Muslim women Britain’s most disadvantaged because of Islamophobia – MPs

© Paul Hackett
Muslim women are discriminated against in the job market, making them the most economically disadvantaged group in British society, MPs have found.

A report by the Women and Equalities Committee discovered Muslim women are three times more likely to be unemployed and looking for work than women generally, and are more than twice as likely to be economically inactive.

Muslim women were found to face discrimination because of their religion, despite this being illegal under the Equality Act.

The committee suggested Muslim women face a “triple penalty” which hampers their employment prospects – being a woman, being from an ethnic minority and being Muslim.

However religion was found to play the biggest part in their economic disadvantage.

The impact of Islamophobia on Muslim women should not be underestimated,” MPs wrote.

They are 71 percent more likely than white Christian women to be unemployed, even when they have the same educational level and language skills.

Some Muslim women were described as being caught between discrimination in wider society and pressure from their communities to live out traditional values.

The impact of the very real inequality, discrimination and Islamophobia that Muslim women experience is exacerbated by the pressures that some women feel from parts of their communities to fulfil a more traditional role,” the committee said.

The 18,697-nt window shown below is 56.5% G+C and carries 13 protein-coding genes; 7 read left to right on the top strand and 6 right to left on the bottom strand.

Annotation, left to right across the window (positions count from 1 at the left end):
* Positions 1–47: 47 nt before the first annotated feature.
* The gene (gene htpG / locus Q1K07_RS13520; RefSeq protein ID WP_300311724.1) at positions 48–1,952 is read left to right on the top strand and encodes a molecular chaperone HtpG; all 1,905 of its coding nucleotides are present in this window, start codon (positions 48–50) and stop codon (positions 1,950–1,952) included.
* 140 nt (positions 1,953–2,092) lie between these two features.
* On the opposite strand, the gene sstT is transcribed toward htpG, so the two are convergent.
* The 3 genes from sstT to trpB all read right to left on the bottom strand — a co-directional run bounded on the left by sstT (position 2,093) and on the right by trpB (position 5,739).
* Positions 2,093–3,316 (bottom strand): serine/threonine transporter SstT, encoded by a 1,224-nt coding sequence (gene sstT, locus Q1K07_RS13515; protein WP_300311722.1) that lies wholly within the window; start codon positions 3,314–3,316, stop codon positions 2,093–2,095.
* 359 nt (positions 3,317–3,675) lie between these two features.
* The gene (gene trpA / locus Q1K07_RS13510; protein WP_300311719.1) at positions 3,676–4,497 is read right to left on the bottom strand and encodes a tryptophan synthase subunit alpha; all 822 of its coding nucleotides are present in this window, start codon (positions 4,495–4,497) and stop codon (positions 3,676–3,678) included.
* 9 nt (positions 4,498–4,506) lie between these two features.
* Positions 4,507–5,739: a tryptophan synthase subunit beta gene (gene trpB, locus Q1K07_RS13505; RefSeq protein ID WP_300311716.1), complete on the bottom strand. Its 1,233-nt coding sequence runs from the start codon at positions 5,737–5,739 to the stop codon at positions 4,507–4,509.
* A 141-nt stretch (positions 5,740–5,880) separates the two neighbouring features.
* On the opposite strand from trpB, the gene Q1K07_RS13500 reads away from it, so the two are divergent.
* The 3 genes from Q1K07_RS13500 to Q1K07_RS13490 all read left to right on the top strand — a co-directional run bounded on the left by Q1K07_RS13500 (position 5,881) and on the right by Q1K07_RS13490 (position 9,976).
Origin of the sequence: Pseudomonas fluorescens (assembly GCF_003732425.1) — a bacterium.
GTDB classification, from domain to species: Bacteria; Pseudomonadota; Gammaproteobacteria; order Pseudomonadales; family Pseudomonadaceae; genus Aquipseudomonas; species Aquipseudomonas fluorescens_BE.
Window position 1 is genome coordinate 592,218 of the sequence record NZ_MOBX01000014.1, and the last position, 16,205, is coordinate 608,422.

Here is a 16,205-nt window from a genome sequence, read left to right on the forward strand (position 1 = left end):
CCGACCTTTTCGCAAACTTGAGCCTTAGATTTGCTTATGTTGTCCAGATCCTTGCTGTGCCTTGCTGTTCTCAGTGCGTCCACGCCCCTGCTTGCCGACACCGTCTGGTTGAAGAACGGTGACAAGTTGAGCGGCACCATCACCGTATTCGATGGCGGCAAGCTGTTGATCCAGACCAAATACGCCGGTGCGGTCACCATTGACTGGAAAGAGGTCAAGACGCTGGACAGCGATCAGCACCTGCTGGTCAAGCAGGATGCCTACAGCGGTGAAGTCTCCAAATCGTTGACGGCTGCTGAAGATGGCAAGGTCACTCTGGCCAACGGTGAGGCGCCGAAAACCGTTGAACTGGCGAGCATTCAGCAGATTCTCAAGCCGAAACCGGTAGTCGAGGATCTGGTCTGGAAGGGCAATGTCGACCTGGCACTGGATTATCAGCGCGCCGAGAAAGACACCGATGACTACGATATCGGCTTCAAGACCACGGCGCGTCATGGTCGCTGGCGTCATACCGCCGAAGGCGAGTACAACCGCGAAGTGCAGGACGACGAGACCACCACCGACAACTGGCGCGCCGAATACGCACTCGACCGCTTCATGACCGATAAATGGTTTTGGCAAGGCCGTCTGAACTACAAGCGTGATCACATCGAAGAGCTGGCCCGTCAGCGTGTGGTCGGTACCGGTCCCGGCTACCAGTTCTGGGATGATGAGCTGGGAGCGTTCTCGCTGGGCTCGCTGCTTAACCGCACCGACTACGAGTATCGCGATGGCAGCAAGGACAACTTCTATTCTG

The report also described a “chill factor” where Muslim women are put off applying for certain jobs because they fear discrimination or hostile work colleagues.

While 69 percent of British working-age women are in employment, among Muslim women the figure stands at just 35 percent.

Some 5 percent of women are unemployed and seeking work across the country, while among Muslim women it is 16 percent.

In some local authorities Muslim women’s participation in tertiary education is now greater than that of Muslim men, however the proportion who are unemployed and looking for work is still significantly higher among females.

MPs have challenged government ministers to come up with a plan to tackle these inequalities before the end of the year.

We call on the government to introduce a role models and mentoring program aimed at Muslim women to help them realize their potential in employment,” the report said.